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The Season of Prayer, Repentance, and Psychotherapy

During the High Holidays, many Jews turn to their rabbis with questions about God. But others seek their answers on the couch.

Alter Yisrael Shimon Feuerman
September 23, 2016
Original photo Shutterstock
Original photo Shutterstock

As a psychotherapist, I can tell you that it’s not unusual for the creator of the universe to come up in sessions around the High Holidays. This time of year, God puts a lot of pressure on Jews everywhere—even those who don’t believe in him. Few will ever come upon a burning bush, but whispers, hints, or even simple thoughts about God will often arise during the Days of Awe between Rosh Hashanah and Yom Kippur.

It’s no wonder. The customs and obligations of the season—from visiting the graves of ancestors, to confessing, to asking forgiveness—“force” you to consider life from the angle of unified, tribal purpose. Our forefathers Abraham, Isaac, and Jacob began a special relationship with God thousands of years ago, and we remain entwined with him and with each other, especially during this season of prayer and repentance.

At Rosh Hashanah time, an urgent predicament visits the soul: Do I believe or don’t I believe? Exactly what do I believe? Should I come to synagogue or not? Should I pray—and if so, to whom? Whom am I living my life for?

In another age, one might have gone to a rabbi to discuss God—or perhaps, if bold, like Tevye, to talk back to the Hidden One himself. The rabbi would artfully bring the errant sheep back to the flock—or the questioning man would, Tevye-like, talk himself back to tradition. While that’s still an option, the psychotherapist’s office is now often the address for such sanctified stirrings of the soul. This is, after all, the age of the individual, and one takes his or her prerogative to arrive at belief, observance, or even lack thereof by talking things through to one’s unique conclusions and sensibilities. Who better to talk to than a psychotherapist?

“I went to the cemetery to visit my mother’s grave,” a patient told me. “I put the stones there, I knew I had to pray, but believing in nothing, I put my head down and prayed to ‘nothing.’ But who, exactly, is this ‘nothing’? I ‘know’ there’s nothing out there, but I pray because there is something in that ‘nothing.’”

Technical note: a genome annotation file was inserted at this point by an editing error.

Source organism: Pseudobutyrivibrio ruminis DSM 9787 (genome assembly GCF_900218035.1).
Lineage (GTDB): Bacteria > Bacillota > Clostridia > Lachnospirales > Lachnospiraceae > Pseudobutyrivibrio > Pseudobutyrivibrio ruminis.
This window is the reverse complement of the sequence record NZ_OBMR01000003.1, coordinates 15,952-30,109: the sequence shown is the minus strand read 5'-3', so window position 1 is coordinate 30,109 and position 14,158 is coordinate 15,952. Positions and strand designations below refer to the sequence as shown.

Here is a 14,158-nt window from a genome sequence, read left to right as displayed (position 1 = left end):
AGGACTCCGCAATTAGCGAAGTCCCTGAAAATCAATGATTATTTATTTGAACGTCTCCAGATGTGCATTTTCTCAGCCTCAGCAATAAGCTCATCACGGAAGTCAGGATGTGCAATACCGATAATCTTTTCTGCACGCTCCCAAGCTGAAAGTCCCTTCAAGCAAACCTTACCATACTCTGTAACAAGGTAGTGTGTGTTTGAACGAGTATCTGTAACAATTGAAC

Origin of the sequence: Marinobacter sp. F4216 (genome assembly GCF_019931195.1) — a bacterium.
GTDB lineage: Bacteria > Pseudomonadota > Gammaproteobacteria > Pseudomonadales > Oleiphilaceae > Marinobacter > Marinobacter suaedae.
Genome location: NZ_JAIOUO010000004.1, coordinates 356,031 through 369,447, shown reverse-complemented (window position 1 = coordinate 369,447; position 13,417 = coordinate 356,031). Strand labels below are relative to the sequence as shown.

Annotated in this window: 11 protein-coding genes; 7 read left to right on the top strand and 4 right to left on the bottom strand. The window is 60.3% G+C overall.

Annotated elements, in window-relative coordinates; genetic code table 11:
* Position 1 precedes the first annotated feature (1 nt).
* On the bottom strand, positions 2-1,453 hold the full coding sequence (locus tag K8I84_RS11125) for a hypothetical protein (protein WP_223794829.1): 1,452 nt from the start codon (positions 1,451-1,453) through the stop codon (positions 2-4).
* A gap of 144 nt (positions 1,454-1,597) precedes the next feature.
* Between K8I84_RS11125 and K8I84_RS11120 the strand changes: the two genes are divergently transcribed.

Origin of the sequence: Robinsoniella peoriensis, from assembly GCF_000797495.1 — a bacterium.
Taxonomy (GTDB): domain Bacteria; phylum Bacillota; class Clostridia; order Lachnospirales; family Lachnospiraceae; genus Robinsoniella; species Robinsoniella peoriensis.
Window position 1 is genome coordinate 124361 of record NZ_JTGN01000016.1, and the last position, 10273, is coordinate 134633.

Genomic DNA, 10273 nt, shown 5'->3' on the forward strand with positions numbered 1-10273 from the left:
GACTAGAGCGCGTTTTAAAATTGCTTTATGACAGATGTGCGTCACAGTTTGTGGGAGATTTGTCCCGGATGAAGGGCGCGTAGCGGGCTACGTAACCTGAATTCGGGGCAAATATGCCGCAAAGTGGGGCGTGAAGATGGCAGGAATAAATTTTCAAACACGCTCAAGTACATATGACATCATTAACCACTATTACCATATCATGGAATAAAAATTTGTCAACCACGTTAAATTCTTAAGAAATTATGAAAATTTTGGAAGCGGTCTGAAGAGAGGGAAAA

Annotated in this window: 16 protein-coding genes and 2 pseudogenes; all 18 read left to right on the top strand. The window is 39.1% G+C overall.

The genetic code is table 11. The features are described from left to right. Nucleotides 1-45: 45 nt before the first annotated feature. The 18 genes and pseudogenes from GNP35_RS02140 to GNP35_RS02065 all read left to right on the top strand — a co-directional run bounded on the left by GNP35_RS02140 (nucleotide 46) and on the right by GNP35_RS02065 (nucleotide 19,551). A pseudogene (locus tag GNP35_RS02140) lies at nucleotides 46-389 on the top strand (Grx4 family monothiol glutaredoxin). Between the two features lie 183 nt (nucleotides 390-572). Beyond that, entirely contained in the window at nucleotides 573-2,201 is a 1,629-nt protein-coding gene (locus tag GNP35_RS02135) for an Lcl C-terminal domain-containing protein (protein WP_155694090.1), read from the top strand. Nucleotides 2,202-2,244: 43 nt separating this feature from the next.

These sorts of dilemmas and conundrums make even the simple men and women of our tribe into Spinozas. Another patient told me that for years he bludgeoned himself into going to synagogue, praying, fasting. Now, no longer. Instead, he spends every year “elsewhere.” One year, he went to a brothel; another, he went camping. “God was with me in those places, too,” he said, nearly glowing—not just with the handsome wages of sin, but also with the joy of life.

Still another man described going to synagogue like visiting his father in the old-age home: “God, like my father, is in a sorry state,” he said. “I no longer need him — the world no longer needs him — but I retain a fondness for him, so I go.”

Psychoanalysis has come to understand that we are creatures who break God’s (and man’s) rules all the time and yet strangely, even as we might “get away” with it, we are disturbed by that. In fact, we are disturbed by both virtue and sin, by order and chaos, by belief and nonbelief. As Woody Allen once quipped, “I don’t believe in God, but I feel guilty about it.”

One time, a baalebos, a family man in his 40s, came to me. He was in the thick of life: a wife, many children, a business, a house—as Zorba the Greek said, the full catastrophe.

Religiously, he was a solid citizen if not especially devout, a creature of a temperate religious climate: rote synagogue attendance, a bland suburban modern Orthodoxy. Seventy years after the dark days of the Holocaust, the crew of shoe peddlers and shopkeepers, men of the meat market and the paint store who once made up his congregation had been eclipsed. Gone were the round, pink-faced butchers; in were the stock analysts with an agreeable (yet repulsive and smug) air of Emersonian self-reliance—slim, handsome Jewish hombres, now on exclusively plant-based diets. Men in long chino slacks gave the synagogue a genteel air—silver-haired gents with small crocheted yarmulkes with “Grandpa” or “Joe” stenciled on them.

My baalebos maintained his rituals: On Sukkot, there would be a lulav and the four species, and a sukkah on his front lawn. Occasionally, he would go to the Talmud class. He wore a “bottlecap” yarmulke and a small tallis draped without enthusiasm on his shoulders.

He went to services but as time wore on, he sprouted a few gray hairs, his father passed away, his oldest son was nearing bar mitzvah, he started to move toward the religious “right.” No longer was it sufficient for him to show up in shul once a week; he had begun going every day—eventually, at least twice a day. He began to take less interest in his wife and business and more in the eternal and the spiritual. His wife—a woman he said was materialistic and merely paid lip service to “faith”—had become worried of late, especially with the High Holidays approaching.

Eventually, he had his own table in the corner of the synagogue with a few scholarly books. Although not a born scholar, he had a good mind and he became a man of the book. Whereas previously, he was no stranger to the neighborhood baseball games and his son’s Little League, he now spent his time communing with the medieval authors of The Path of the Just and the Gateways to Repentance. He would come to sessions quoting the Sages: “Life is a corridor, a vestibule; we’re all just passing through.”

One day, he reported to me “good news”: His wife, after nagging him for months to go on vacation, offered instead to go to Florida on her own to visit her parents. “She has finally realized that I am not the vacationing type,” he said. I hinted that I saw this as an unfavorable omen for his marriage, a sign of her giving up and getting ready to leave, but he discounted it. “It’s just a couple of days in Florida,” he said. “More time for study.”